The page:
There has been much speculation about a rumored merger between mobile carriers Sprint and T-Mobile, a deal whose value could range from $30 billion to over $55 billion.
Conventional wisdom has it the merger of the third- and fourth-largest carriers in the U.S. into one company would have a chilling effect on competition. As such, obtaining regulatory approval for the deal could be troublesome, especially given the current spate of merger and acquisition deals in media and telecommunications already confronting legislators and regulators.
Into the mix enters Sprint CEO Dan Hesse, who insists a third carrier created from this speculative merger would be a legitimate rival to AT&T and Verizon, generating an even more competitive marketplace for services and products. The argument is predicated on the notion the merged companies would be able to make a more serious play for market share, spurring the Big Two (AT&T with 110 million customers, Verizon with over 120 million) to compete in a manner that would benefit consumers and businesses.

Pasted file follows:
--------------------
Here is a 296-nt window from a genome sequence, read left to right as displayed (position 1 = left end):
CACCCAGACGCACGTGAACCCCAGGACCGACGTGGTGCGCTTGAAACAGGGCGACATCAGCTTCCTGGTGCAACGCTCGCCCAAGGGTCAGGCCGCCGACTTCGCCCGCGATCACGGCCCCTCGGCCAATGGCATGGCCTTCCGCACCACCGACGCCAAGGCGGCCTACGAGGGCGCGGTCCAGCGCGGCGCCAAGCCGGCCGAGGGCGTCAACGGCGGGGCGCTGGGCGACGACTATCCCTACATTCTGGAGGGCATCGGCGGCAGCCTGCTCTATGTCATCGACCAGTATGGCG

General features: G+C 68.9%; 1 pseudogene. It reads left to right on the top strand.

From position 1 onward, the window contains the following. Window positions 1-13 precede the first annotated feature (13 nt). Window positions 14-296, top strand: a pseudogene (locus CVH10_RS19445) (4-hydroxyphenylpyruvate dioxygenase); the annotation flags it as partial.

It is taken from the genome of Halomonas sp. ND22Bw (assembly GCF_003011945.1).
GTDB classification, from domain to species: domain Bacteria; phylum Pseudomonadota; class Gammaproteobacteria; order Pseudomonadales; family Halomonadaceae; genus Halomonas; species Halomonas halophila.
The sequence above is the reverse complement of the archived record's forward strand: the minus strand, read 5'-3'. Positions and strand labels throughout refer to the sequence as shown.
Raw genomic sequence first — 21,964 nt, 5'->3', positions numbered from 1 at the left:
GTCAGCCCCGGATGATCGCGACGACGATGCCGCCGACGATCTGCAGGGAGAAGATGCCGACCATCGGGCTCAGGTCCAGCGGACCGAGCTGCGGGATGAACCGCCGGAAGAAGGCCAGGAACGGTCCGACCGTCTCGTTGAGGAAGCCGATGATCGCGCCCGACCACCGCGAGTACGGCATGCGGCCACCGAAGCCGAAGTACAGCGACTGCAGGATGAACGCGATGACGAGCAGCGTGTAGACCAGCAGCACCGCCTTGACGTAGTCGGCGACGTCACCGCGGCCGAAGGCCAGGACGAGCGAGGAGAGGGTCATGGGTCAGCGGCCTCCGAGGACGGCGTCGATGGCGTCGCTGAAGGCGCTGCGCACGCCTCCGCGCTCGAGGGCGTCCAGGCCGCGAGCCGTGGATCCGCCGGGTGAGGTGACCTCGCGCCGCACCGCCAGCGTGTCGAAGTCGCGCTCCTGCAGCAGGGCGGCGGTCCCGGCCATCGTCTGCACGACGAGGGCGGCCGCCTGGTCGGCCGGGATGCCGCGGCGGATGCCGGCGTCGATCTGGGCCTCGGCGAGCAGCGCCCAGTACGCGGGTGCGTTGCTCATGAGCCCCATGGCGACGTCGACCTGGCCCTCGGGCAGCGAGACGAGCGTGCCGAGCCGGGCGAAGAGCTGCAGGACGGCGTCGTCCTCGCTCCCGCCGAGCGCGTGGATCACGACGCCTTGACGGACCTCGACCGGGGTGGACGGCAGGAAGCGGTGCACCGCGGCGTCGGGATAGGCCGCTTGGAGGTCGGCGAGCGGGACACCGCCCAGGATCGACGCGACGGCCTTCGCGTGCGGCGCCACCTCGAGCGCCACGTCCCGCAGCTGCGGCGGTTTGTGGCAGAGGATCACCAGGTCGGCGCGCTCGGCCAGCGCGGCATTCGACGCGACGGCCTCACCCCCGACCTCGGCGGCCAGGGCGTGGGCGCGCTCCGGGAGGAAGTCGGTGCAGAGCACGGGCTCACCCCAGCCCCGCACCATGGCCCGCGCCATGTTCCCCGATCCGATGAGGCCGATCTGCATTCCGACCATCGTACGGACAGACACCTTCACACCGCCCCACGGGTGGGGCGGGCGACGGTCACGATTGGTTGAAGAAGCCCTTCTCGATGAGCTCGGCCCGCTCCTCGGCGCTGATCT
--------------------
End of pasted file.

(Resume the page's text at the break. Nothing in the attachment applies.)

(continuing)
"I can't talk specifically about any particular potential merger, but I do think that the U.S. wireless industry would be healthier and consumers would be better off with three strong competitors vs. basically a duopoly, which is what you have today," Hesse said.
Hesse also claimes a strong third competitor would spur AT&T and Verizon to be less complacent and work harder to expand products and services, especially to customers in rural and suburban communities that are underserved, and ripe for development by a stronger third competitor.
One of the main motivators for the both Sprint and T-Mobile is to compete better with AT&T and Verizon in the mobile market given that the latter two companies are well entrenched in other media categories including broadband Internet, land phones and cable television. By joining forces, Sprint and T-Mobile, both of whom only offer mobile phone services and products, may be able summon up the resources to expand into some of these markets.
With the two biggest carriers already strong in phone and media services and aggressively courting new partners (such as AT&T's pending deal with satellite provider DirecTV), Sprint and T-Mobile are hard pressed to maintain a competitive foothold on their own. The two companies believe the only way to accumulate the customer base and financial resources they need to stay on the playing field is to merge.